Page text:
On Thursday, Canada introduced its new $10 bill, showcasing Black Nova Scotian and civil rights activist Viola Desmond. Now in her 90s, Robson captivated the Halifax audience with her genuine delight at seeing her sister on Canadian currency.
Flashing the note to someone in the crowd she drew laughs by joking, "Don't look at my bill, you can't have it". "And well, I was speechless -my family would have liked that but for once in my life I was speechless", she said.
The new C$10 bank note featuring Viola Desmond. Poloz says it was long past time for a bank note to feature an iconic Canadian woman. "But it is an important story, because it shows that standing up for what we believe, whether it's on the step of Parliament Hill or in a movie theatre in New Glasgow, N.S., can make our country and our world a better place for future generations".
On Nov. 8, 1946, Desmond went to see a movie at the Roseland Theatre in New Glasgow while her vehicle was getting fixed.
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According to the Bank of Canada, Desmond's court case was the first known legal challenge against racial segregation brought forward by a black woman in Canada.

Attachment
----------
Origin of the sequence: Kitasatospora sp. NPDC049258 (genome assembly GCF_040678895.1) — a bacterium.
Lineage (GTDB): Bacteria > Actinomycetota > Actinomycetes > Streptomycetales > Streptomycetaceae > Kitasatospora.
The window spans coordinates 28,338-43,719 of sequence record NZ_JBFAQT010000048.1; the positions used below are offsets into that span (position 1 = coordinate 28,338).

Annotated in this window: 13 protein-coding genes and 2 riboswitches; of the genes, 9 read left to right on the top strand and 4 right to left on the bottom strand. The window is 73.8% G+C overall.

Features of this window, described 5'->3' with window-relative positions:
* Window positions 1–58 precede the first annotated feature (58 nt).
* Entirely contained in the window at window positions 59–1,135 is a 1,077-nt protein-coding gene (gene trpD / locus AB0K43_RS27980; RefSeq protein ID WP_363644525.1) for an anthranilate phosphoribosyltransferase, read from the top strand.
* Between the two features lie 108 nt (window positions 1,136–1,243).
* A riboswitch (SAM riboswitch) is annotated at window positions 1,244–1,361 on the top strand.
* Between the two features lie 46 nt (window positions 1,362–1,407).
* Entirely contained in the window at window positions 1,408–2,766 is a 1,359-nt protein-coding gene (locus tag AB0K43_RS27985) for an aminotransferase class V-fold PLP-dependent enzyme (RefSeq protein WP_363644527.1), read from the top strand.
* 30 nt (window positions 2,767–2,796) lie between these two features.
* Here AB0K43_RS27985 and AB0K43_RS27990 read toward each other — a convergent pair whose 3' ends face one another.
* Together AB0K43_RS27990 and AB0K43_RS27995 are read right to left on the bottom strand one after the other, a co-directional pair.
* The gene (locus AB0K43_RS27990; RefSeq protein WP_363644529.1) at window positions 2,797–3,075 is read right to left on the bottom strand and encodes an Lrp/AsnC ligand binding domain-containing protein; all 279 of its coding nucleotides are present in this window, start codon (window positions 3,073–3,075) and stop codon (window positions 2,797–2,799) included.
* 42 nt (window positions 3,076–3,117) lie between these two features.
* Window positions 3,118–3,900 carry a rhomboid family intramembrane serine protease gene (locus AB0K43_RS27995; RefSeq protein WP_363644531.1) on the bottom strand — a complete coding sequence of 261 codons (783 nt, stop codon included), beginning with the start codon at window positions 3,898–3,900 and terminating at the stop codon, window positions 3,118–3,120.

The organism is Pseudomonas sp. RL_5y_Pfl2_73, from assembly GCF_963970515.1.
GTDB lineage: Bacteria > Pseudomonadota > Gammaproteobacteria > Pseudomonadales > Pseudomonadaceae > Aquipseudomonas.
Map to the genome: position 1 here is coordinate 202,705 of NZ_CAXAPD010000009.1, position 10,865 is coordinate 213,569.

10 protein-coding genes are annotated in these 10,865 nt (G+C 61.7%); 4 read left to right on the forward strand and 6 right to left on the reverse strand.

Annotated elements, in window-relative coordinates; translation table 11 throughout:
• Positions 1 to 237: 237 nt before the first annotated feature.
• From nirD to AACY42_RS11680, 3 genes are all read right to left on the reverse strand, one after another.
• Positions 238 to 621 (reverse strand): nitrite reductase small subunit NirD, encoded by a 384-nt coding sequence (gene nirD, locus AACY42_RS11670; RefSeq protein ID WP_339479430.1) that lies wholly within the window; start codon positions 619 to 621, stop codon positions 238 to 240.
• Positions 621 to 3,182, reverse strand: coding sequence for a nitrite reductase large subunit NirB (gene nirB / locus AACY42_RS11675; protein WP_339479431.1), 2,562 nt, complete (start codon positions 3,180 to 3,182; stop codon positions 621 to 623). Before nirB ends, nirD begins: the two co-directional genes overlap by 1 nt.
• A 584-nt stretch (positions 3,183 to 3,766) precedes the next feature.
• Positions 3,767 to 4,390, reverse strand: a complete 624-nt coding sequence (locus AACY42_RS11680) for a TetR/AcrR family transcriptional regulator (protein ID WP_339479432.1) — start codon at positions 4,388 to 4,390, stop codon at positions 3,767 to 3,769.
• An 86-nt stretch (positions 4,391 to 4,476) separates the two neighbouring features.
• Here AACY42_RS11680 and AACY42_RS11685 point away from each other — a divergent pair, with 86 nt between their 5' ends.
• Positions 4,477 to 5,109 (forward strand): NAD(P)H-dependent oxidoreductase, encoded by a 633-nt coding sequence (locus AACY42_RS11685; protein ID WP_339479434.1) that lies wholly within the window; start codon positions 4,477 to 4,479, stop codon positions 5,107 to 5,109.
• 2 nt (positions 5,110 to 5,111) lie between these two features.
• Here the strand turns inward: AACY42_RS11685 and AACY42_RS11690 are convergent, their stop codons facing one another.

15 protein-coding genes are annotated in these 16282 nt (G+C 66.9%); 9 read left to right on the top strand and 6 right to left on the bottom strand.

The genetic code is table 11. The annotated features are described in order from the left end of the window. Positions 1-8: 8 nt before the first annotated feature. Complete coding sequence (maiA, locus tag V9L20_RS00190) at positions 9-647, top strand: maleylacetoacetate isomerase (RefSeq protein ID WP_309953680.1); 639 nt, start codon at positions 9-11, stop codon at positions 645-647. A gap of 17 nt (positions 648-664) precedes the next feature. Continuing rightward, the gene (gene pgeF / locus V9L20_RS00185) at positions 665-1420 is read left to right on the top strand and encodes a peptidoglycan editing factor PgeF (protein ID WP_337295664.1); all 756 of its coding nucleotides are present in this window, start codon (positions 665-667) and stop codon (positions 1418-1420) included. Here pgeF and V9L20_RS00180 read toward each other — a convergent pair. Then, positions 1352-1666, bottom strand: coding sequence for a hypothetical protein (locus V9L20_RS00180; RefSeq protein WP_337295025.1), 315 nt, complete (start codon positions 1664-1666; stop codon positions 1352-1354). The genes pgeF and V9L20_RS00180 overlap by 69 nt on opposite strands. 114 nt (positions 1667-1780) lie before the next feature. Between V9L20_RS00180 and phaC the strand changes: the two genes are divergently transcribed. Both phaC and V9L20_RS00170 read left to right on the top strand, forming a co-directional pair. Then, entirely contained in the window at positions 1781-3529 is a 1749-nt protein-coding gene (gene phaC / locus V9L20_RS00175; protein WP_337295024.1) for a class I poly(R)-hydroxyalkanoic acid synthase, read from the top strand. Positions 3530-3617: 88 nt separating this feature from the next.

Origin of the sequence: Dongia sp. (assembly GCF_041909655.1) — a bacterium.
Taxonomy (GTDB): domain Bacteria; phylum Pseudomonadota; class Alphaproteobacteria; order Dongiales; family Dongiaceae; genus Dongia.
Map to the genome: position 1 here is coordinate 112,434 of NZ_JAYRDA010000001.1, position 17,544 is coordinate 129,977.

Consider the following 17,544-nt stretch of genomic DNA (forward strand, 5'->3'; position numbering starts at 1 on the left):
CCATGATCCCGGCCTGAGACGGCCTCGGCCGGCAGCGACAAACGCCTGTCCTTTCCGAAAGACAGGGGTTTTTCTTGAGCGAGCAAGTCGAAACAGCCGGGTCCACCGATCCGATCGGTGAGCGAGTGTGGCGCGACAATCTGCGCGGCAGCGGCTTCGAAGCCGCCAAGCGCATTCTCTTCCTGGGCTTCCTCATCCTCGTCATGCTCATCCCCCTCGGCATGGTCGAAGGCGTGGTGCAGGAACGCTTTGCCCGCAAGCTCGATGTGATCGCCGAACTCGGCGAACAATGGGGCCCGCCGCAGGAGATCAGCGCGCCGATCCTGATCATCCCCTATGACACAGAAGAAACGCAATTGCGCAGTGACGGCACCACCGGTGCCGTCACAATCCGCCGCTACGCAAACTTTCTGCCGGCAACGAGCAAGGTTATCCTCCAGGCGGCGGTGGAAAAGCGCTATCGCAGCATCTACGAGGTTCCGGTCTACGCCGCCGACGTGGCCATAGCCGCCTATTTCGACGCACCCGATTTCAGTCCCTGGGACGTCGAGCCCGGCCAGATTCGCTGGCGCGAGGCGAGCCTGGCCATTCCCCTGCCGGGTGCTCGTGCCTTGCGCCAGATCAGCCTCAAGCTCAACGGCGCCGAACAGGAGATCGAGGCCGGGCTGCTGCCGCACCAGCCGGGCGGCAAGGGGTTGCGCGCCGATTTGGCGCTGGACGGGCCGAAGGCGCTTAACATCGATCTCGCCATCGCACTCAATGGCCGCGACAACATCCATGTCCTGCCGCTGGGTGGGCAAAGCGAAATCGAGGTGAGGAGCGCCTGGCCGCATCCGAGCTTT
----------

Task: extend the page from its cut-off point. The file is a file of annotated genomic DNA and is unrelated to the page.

The bill also features a historic map of north end Halifax on one side, and the Canadian Museum for Human Rights in Winnipeg on the other. In addition, the law stresses the importance of its role in the civil rights movement in Canada. "She's just one of many of us who have suffered. It's lovely", she told an audience in Halifax. Desmond, who had a white mother and Black father, sat in the "whites only" section of the theater instead of the balcony. Desmond was dragged out of the theatre and arrested, ultimately spending 12 hours in jail.
"Viola Desmond made a special act of courage", - said Isaac, Cain, senior lecturer at Dalhousie University. She died in 1965, but received Canada's first-ever posthumous apology and pardon in 2010.
"Thank you, thank you, thank you for that", she said on Thursday.